A Song Goes Around the World
4.0Reviewer's Rating

Daniel Donskoy has a multi-faceted identity as actor, singer, dancer, polyglot, and former model with an upbringing spread across Russia, Israel, Germany and the United Kingdom. He makes a virtue of this natural diversity and abundance in his current cabaret show devoted to classic mid-20th century European chansons. The material ranges from the Russian cabaret artist Alexander Vertinsky through to Edith Piaf,  together with an opening set of Weimar standards, and, perhaps most impressively, a selection of Yiddish classics, sung with great feeling and fervour. He is joined as a guest by Jackie Marks who takes on the Piaf numbers, and the evening is rounded off with a delightful duet version of Bei mir bist du shein.

The choice of programming and presentation is excellent. Donskoy has an unaffected but engaging manner, a winning energy, and is a natural communicator. The links between and reasons for the items are cogently and crisply explained. He also takes care to translate some of the verses in each song so that the audience is always connected with the meanings, even when ‘a little green cactus’ is in question. He sings with an unaffected simplicity and is very well supported by Inga Davis-Rutter’s characterful keyboard accompaniments, and two colleagues on electronic bass and drums/percussion.

There are some ways in which this performance could be tweaked to advantage:  the arrangements could be transposed a little lower in places to avoid thinning of tone and strain in the highest register, and Donskoy needs to work out a wider vocabulary of gesture with the hand that is not holding the microphone. While the lighting cues were subtle and helped shift the atmosphere from one segment to the next, it was over-ambitious, especially with reticent English audiences, to set out informal cabaret-style tables for the audience in front of the fixed seating: this ended up creating something of a barrier and rarely works outside a regular cabaret venue.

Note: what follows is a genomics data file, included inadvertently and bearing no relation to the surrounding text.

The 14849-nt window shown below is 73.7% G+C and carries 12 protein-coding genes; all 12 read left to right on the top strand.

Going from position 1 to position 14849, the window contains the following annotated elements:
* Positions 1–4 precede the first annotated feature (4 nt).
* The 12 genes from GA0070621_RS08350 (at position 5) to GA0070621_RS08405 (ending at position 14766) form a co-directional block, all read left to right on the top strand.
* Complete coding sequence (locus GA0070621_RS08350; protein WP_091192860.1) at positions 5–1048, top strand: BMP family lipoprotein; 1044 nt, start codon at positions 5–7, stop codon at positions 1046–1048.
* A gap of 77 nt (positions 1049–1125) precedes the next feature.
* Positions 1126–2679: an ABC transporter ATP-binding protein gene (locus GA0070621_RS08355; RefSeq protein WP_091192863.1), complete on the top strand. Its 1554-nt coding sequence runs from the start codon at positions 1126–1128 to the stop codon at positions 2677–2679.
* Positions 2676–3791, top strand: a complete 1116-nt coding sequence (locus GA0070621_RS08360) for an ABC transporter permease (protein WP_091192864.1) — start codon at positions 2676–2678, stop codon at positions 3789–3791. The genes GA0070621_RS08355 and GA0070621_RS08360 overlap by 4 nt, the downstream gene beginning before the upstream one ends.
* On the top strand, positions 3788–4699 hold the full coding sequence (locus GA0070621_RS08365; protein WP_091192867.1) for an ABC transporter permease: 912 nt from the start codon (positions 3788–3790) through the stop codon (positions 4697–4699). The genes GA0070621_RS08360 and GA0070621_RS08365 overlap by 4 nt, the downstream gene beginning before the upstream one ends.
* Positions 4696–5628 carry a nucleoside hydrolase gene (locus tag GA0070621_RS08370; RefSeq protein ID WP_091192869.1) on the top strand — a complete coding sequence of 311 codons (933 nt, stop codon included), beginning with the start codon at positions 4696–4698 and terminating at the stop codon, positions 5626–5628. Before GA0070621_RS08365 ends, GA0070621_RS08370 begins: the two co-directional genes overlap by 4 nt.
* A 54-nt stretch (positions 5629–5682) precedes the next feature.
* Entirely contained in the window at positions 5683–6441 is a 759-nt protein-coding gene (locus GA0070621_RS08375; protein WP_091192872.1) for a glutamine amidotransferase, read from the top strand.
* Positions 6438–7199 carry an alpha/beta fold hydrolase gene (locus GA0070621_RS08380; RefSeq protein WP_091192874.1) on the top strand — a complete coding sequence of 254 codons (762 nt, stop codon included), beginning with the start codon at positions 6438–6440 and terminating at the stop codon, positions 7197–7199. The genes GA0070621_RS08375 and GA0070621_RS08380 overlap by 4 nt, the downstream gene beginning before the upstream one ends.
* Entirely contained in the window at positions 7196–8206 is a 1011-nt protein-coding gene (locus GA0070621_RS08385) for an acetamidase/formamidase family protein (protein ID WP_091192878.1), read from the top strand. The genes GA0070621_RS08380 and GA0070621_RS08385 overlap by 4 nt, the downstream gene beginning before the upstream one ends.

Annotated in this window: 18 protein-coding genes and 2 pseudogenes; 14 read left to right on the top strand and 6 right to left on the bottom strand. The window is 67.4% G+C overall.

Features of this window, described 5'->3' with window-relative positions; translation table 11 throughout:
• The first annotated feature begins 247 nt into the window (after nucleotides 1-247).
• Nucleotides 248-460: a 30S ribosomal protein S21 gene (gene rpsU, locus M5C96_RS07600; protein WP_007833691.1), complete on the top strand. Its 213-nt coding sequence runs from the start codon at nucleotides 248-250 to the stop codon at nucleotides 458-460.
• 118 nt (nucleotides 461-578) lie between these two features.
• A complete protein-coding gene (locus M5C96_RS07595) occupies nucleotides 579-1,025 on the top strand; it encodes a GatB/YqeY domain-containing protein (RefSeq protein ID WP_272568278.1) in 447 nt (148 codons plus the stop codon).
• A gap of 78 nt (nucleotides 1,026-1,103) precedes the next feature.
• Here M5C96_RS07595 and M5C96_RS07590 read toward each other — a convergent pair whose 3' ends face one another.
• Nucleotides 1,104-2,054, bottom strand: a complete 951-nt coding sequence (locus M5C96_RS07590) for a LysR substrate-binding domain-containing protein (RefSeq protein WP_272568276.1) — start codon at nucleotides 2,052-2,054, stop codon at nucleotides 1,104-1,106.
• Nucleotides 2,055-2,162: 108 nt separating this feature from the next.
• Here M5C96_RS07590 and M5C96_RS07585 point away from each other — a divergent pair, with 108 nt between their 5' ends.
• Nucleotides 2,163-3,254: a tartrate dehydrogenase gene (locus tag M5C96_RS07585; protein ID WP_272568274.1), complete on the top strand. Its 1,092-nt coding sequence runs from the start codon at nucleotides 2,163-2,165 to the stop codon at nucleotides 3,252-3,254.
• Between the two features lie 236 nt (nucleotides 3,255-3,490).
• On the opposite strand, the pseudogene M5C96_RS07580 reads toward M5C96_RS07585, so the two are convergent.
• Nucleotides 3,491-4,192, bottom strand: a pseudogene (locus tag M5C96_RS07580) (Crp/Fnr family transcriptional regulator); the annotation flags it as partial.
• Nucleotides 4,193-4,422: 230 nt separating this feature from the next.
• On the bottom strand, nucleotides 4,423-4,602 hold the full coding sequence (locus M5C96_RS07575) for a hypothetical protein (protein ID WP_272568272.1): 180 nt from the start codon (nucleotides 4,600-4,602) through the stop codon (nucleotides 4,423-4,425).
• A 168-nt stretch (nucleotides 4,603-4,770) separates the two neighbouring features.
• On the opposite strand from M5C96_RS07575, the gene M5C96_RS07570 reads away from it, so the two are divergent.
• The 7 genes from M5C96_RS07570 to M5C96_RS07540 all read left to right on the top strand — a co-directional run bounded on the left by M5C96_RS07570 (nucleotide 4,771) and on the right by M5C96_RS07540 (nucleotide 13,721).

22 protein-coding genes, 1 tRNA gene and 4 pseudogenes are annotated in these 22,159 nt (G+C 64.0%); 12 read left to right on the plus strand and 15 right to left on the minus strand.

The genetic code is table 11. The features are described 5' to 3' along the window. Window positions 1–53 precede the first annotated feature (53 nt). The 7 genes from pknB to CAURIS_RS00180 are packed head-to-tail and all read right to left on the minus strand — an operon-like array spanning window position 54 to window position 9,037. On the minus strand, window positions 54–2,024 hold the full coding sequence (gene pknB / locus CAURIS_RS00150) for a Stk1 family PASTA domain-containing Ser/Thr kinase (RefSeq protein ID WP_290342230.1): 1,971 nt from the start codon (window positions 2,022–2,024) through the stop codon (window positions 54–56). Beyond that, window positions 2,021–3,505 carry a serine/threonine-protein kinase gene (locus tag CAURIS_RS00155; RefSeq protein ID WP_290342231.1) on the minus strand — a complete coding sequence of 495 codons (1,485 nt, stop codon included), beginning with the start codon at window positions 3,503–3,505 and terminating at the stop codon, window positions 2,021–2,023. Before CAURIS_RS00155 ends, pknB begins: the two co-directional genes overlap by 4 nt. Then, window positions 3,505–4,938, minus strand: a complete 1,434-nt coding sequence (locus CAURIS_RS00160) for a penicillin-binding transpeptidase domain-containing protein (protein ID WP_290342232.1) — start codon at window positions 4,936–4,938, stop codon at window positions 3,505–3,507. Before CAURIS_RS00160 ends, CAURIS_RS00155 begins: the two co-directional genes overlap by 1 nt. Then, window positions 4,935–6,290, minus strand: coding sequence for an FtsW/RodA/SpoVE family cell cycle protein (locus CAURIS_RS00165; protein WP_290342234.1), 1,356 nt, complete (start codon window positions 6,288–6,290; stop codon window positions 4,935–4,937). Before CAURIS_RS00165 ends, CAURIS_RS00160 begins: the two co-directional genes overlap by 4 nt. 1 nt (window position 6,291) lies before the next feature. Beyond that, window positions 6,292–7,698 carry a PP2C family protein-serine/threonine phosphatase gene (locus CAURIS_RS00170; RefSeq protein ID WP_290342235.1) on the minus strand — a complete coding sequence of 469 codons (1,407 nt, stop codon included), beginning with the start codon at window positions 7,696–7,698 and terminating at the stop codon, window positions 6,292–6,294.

It was a pleasure to hear this material delivered with such crisp and idiomatic diction in all the various languages. The songs of Weimar need a touch more dead-pan irony to yield their full riches (as for example in the performance style of Max Raabe), but in the Yiddish and Russian items Donskoy was fully at home, exploiting veins of sentiment and exuberance that reached out very successfully to the press night audience, and set up a lot of foot-tapping and clapping before the end. If one of the points of the evening was to show that this song literature is part of a common cultural inheritance rather than simply national fiefdoms, then it thoroughly succeeded.

As one of several guests lined up for the run, Jackie Marks delivered her usual polished and elegant performance, with real vocal chops. The Piaf numbers were a tad too slow for this reviewer’s taste: one can make too much of them and milk the emotion a little too much. However, this was first-rate singing and demonstrated excellent use of the microphone too.

Donskoy is in the fortunate position of being able to take his career in a variety of directions. Cabaret is an international genre that travels well, and with his unique cultural inheritance he has much to give and many intriguing programmes to devise that would appeal to audiences across Europe. Given his skills and the traditional focus of cabaret on satire and contemporary commentary it would be intriguing to see him attempt some compositions and commentary of his own to add to the rich literature he already commands. He is a young performer of great talent and potential, and definitely someone to look out for both at home and abroad.

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